Money Manager: Definition, Duties, Examples, Compensation
What Is a Money Manager?
A money manager is a person or financial firm that manages the securities portfolio of an individual or institutional investor. Typically, a money manager employs people with various expertise ranging from research and selection of investment options to monitoring the assets and deciding when to sell them.
In return for a fee, the money manager has the fiduciary duty to choose and manage investments prudently for clients, including developing an appropriate investment strategy and buying and selling securities to meet those goals. A money manager may also be known as a “portfolio manager,” “asset manager,” or “investment manager.”
- A money manager is a person or financial firm that manages the securities portfolio of individual or institutional investors.
- Professional money managers do not receive commissions on transactions; rather, they are paid based on a percentage of assets under management.
- A money manager has the fiduciary duty to choose and manage investments in a way that puts clients’ interests first, last, and always.
How a Money Manager Works
Money managers provide their clients with personalized service, an individualized portfolio, and ongoing management. With fee-based management, as opposed to transaction-based management, the client and his or her adviser are on the same side, which means clients no longer have to question the decisions of a broker to buy or sell their securities. A professional money manager does not receive commissions on transactions and is paid based on a percentage of assets under management. Thus, it is in the best interest of both the money manager and client to see the portfolio grow.
Reasons to Use a Money Manager
A professionally trained money manager has the expertise to select the most appropriate investments for his or her client’s portfolio. Money managers typically hold a Chartered Financial Analyst (CFA) designation that helps them assess a company’s fundamentals by analyzing their financial statements. A money manager may also have expertise in a specific sector. For example, the manager may have previously held roles in the automotive industry that provides an edge when selecting auto stocks.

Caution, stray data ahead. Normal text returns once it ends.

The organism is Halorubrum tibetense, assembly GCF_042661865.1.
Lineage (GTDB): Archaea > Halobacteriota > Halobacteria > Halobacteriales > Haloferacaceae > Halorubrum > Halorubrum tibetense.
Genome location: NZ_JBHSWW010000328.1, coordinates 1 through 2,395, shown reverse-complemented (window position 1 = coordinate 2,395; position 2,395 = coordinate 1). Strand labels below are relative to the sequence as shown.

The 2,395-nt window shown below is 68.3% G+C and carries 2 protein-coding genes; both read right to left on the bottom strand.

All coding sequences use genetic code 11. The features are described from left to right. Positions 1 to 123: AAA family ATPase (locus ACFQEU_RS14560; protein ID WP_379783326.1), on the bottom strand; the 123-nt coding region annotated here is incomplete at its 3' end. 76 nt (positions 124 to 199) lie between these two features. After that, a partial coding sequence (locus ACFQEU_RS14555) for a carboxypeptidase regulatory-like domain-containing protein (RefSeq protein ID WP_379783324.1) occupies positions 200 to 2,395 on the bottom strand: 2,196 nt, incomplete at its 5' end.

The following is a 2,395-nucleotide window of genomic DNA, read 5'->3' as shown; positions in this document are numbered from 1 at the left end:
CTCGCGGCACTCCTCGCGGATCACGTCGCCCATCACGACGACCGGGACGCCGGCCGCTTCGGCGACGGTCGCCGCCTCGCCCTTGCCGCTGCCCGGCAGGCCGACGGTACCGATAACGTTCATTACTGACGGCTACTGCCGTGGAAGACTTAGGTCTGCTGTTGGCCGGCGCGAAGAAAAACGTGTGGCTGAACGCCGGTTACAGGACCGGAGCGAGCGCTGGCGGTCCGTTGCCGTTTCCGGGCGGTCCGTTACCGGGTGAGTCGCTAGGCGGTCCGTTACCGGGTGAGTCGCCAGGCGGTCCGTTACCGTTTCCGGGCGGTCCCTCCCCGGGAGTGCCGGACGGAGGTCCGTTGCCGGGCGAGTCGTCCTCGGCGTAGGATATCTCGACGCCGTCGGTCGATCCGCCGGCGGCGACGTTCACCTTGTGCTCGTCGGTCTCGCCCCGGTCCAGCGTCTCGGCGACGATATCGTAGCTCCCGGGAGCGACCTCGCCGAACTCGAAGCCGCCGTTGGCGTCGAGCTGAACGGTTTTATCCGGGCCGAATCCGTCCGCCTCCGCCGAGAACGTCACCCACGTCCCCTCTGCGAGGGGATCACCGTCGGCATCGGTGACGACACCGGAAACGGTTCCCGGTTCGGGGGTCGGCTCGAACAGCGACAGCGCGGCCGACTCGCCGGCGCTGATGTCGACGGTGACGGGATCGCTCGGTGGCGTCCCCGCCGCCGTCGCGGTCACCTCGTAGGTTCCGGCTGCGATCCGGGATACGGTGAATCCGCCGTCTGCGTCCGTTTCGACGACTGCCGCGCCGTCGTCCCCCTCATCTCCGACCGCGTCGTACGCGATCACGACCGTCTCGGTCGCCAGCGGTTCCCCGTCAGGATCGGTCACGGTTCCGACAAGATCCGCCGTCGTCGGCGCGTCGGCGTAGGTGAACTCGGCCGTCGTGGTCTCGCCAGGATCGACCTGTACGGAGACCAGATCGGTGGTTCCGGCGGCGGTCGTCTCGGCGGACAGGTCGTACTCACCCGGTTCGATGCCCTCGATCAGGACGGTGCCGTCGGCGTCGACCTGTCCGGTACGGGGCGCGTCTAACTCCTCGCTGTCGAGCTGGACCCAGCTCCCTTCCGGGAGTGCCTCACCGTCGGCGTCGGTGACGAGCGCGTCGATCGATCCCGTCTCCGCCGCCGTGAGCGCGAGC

Money managers have access to a plethora of information and tools such as interviews with company executives, research reports, analytics data, and advanced financial modeling software. Having these resources allows money managers to make investment decisions that have a higher probability of success. For instance, a money manager might discover that a company has a unique competitive advantage after interviewing its CEO.
Median money manager annual salary in the U.S. as of May 2020, according to the U.S. Bureau of Labor Statistics.1
How Is a Money Manager Paid?
Money managers typically charge management fees ranging from 0.5% to 2% per annum, depending on the portfolio size. For example, an asset management firm may charge a 1% management fee on a $1 million portfolio. In dollar terms, this equals a $10,000 management fee. ($1,000,000 x 1 / 100). Asset managers and hedge funds may also charge a performance fee, which is remuneration for generating positive returns. Performance fees typically range between 10% and 20% of the fund’s profit. For instance, if the fund charges a 10% performance fee and returns $250,000 profit, the client pays an additional $25,000 in fees ($250,000 x 10 / 100).
Real-Life Example of a Money Manager
Examples of leading money management firms that accept retail investors’ funds include Vanguard Group Inc., Pacific Investment Management Co. (PIMCO), and J.P. Morgan Asset Management.
Famous individual money managers include Warren Buffett of Berkshire Hathaway and Bruce Berkowitz of the Fairholme Fund.
- U.S. Bureau of Labor Statistics. “Financial Managers: Pay.” Accessed Nov. 25, 2021.
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Author: Mohammed A Bazzoun
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